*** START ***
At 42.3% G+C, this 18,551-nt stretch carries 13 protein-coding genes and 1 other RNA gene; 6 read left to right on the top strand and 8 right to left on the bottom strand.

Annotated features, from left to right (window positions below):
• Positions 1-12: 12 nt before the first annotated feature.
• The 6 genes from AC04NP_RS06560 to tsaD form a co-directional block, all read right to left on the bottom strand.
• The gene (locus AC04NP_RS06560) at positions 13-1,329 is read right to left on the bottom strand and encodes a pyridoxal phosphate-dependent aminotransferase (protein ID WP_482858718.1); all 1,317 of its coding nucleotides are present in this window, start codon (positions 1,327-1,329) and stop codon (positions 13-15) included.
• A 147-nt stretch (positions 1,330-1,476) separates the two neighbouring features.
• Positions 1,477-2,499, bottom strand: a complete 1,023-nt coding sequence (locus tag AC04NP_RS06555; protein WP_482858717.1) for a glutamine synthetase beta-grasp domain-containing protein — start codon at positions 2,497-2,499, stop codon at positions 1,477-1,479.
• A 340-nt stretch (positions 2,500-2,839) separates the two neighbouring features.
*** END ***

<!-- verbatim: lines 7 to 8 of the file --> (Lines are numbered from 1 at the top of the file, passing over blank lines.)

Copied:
• Positions 1,477-2,499, bottom strand: a complete 1,023-nt coding sequence (locus tag AC04NP_RS06555; protein WP_482858717.1) for a glutamine synthetase beta-grasp domain-containing protein — start codon at positions 2,497-2,499, stop codon at positions 1,477-1,479.
• A 340-nt stretch (positions 2,500-2,839) separates the two neighbouring features.